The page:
Rural Teacher Education
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Growing concerns about school-based mental health (SBMH) in Canada have led to questions concerning how policymakers and educators can develop mental health competencies. Coincidental to this movement has been the emergence of a discourse of community and citizenship, emphasizing active, bottom-up decision-making and self-governance. However, in the rural context, in particular, the ability to engage as a community of citizens is too often thwarted by policies that privilege economic interests over the wellness of those affected—as in the case of school closures, which is our focus here. We adopt Jean Baker Miller’s (Toward a new psychology of women. Beacon Press, Boston, MA, 1976) Relational-Cultural Theory (RCT) to examine the experiences of a community in a rural area through the closure of a school. We theorize that meaningful participation is critical to building resilience through examining how students in a downtown medium-size city’s high school independently responded to the threatened closure of their school—with their own unique brand of organization and resistance. In rural districts where the community is part of the fabric of the curriculum itself, school closures can limit a community’s ability to build the “mental health” capital—or resilience—needed to sustain its inhabitants. We argue that in the process changes to place can contribute to mental health vulnerability and reduction in well-being.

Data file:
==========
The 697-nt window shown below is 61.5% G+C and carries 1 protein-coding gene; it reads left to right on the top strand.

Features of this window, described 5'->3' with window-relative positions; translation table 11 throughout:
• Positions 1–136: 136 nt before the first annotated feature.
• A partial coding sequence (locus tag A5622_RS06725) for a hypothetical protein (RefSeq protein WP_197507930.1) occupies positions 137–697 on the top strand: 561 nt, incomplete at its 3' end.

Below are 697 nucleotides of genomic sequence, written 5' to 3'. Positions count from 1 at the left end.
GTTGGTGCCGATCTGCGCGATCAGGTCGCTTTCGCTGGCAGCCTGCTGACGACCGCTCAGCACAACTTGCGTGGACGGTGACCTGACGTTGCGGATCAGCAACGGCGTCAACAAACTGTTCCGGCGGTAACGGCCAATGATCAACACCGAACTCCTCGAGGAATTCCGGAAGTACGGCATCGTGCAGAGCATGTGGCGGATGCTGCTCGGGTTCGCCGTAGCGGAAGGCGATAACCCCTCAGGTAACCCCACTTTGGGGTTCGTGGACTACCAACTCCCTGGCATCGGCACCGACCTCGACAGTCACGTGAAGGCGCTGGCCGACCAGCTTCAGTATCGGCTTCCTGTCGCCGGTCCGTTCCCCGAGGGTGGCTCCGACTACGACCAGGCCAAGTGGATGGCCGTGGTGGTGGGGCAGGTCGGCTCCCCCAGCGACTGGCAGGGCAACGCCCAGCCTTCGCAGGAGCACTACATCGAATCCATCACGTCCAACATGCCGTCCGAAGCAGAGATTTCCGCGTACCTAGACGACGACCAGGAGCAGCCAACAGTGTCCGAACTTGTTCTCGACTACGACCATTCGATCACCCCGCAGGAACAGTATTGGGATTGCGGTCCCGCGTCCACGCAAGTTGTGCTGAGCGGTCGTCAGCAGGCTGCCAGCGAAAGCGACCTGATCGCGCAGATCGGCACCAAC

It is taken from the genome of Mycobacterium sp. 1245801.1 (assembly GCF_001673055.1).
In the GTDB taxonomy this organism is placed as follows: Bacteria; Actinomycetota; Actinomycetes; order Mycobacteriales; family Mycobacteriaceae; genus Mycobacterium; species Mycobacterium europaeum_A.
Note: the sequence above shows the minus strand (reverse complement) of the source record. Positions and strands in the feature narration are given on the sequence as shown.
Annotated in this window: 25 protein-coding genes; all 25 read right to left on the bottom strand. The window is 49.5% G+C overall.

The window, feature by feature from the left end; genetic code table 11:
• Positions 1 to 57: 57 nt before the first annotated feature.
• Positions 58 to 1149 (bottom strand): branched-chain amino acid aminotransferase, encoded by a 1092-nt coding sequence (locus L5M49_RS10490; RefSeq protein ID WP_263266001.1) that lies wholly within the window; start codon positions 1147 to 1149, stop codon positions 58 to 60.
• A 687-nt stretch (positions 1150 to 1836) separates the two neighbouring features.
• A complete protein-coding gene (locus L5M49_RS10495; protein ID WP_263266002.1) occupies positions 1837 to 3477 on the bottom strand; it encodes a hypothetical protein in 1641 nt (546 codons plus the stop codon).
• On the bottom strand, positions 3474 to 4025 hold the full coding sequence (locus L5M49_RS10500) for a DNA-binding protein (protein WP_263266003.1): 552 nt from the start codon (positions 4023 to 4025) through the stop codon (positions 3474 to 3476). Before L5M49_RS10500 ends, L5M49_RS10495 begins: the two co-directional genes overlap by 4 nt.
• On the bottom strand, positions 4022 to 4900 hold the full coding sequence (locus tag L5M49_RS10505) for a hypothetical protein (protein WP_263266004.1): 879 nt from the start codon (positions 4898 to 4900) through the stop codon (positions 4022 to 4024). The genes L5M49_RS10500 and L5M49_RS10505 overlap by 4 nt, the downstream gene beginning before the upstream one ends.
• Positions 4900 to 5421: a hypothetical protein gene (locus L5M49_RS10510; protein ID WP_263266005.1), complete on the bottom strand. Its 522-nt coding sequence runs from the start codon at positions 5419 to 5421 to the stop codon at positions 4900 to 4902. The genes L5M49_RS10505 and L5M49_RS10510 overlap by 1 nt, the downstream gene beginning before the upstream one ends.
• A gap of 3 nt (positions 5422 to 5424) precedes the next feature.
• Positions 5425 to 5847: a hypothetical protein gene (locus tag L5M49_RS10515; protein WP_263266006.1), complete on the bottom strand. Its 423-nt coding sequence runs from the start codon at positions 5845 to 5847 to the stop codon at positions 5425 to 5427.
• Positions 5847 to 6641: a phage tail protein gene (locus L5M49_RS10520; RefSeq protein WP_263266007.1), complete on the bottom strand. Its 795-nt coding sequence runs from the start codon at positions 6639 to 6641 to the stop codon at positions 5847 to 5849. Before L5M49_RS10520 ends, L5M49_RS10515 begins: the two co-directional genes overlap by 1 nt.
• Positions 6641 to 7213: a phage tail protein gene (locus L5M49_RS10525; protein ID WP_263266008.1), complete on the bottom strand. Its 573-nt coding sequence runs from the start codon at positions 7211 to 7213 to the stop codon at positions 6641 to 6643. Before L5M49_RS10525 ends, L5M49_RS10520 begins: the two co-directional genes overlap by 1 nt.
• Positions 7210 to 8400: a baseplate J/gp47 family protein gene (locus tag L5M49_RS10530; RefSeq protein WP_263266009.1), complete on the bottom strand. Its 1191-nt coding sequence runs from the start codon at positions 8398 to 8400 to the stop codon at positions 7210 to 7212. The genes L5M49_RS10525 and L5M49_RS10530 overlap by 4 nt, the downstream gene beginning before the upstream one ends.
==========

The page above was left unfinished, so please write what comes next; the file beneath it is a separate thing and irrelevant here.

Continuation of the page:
Citation of this paper:
Cristall, F., Rodger, S. & Hibbert, K. (2020) Where love prevails: Student resilience and resistance in precarious places. In D. Gereluk & M. Corbett (Eds.), Rural Teacher Education: Connecting Land and People, London: Springer.